A lecturer at the GRA training school Lawrence Hotsonyame said they will do all they can within their power to ensure that all Ghanaians are covered and identified under the tax system.
Speaking to Accra-based Starr FM, a lecturer at the GRA training school Lawrence Hotsonyame said they will do all they can within their power to ensure that all Ghanaians are covered and identified under the tax system.
“The Commissioner-General has said that moving forward he is going to enforce the law to the letter. This is a legal provision and not just a mere policy because it’s passed into law. The Commissioner General is just trying to enforce what has been imposed on him to ensure that all persons have TINs. Education has been an on-going exercise as I have appeared on several media networks to educate the public on the subject.”
He also added the registration for TIN has been streamlined and broadened for the public to be able to register easily.
“Previously the registration documents are submitted and batched to the central office but it can now be done at any of our offices. We have about 67 offices dotted across the country. We do presentation in churches and as well distribute the TIN registration forms. You can get the form on our website http://www.gra.gov.gh”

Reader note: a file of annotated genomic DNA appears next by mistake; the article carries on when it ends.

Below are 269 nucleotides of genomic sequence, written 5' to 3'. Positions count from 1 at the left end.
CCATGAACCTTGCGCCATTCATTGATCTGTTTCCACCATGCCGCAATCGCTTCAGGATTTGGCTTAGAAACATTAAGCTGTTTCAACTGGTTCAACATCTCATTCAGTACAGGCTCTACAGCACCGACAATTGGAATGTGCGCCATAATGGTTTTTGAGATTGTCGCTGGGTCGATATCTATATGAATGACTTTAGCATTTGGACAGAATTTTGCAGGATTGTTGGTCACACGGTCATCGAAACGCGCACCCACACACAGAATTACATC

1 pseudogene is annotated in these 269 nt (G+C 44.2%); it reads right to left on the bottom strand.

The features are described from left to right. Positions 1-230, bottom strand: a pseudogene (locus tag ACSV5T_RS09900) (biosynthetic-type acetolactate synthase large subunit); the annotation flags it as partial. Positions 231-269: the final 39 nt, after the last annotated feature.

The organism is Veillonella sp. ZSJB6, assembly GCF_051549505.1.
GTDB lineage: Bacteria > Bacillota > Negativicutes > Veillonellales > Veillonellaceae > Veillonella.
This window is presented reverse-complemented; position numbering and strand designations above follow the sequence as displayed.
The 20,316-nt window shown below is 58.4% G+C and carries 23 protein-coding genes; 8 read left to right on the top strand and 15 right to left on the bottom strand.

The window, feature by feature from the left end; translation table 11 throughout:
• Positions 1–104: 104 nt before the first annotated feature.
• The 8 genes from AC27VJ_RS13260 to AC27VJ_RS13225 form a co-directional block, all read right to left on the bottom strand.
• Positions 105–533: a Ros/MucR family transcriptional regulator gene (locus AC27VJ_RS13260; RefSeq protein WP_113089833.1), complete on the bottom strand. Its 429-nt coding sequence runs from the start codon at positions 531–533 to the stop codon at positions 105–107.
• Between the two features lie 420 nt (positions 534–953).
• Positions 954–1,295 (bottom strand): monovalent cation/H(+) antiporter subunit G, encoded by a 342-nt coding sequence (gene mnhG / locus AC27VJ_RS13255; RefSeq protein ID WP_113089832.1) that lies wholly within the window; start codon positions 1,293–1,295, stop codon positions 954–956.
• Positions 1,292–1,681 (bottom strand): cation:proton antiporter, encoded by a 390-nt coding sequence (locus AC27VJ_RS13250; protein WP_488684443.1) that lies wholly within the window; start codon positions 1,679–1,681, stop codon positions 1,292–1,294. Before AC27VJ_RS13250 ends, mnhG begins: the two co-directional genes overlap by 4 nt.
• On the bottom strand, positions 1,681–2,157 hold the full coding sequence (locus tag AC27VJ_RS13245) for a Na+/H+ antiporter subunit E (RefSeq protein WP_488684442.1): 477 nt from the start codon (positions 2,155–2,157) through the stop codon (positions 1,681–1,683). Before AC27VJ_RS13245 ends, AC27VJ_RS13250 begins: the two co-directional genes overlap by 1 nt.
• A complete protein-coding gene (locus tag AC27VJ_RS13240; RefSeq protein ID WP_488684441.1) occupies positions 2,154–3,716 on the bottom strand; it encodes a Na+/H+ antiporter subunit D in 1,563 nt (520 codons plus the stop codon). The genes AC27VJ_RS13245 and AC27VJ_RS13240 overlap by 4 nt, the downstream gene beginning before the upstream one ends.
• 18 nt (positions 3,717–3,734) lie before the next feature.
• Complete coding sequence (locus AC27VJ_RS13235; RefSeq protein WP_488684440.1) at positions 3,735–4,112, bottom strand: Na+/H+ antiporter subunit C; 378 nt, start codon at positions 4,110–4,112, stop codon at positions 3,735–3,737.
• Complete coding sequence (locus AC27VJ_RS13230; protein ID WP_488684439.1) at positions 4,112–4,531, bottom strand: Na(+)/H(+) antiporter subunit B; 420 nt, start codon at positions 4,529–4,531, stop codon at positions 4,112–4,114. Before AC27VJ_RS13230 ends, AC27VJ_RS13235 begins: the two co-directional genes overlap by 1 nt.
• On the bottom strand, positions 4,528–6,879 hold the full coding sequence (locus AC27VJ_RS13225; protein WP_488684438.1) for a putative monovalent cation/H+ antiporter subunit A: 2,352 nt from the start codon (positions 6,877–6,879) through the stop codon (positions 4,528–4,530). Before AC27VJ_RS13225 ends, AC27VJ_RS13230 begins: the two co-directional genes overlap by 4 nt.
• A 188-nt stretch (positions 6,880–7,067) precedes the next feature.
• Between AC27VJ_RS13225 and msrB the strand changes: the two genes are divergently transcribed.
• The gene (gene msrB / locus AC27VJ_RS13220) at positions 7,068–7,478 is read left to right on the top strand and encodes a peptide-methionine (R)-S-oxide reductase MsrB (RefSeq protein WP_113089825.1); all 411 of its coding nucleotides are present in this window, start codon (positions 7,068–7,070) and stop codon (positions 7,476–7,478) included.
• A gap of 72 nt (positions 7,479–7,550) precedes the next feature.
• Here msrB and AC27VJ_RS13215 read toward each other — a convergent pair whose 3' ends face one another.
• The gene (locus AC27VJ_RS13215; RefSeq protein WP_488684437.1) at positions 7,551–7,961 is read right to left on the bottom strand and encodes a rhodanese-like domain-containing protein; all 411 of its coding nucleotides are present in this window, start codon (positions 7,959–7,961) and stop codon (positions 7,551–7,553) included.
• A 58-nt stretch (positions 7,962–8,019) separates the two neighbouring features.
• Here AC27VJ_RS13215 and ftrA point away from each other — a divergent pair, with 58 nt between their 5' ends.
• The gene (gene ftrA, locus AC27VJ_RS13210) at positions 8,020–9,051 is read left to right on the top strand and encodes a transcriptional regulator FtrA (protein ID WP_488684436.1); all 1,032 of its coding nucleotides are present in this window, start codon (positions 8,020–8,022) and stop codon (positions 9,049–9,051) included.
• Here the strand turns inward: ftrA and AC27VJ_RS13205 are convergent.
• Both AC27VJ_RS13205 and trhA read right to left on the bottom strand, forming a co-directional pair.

“The TIN is unique to each individual and we are able to narrow down to your specific identity if your many names pop up after your name is keyed in. You would need a TIN to clear goods from the port, tax clearance certificate, tax refunds and renewal of practising licenses,” he added.
A Taxpayer Identification Number is a unique number generated by GRA for persons including corporate entities upon application.
This is part of efforts by the GRA to help widen the tax net.
The GRA as part of its operational standards pledges to generate the number within 48 hours upon application accompanied with a valid national identification number such as Driver’s license, Passport, Voter’s ID.
The GRA gave until March 3, 2018, for all Ghanaians to obtain their TIN numbers or be refused public products and services such as the acquisition of passports, drivers license, the opening of bank accounts, clear goods at the ports among other critical transactions.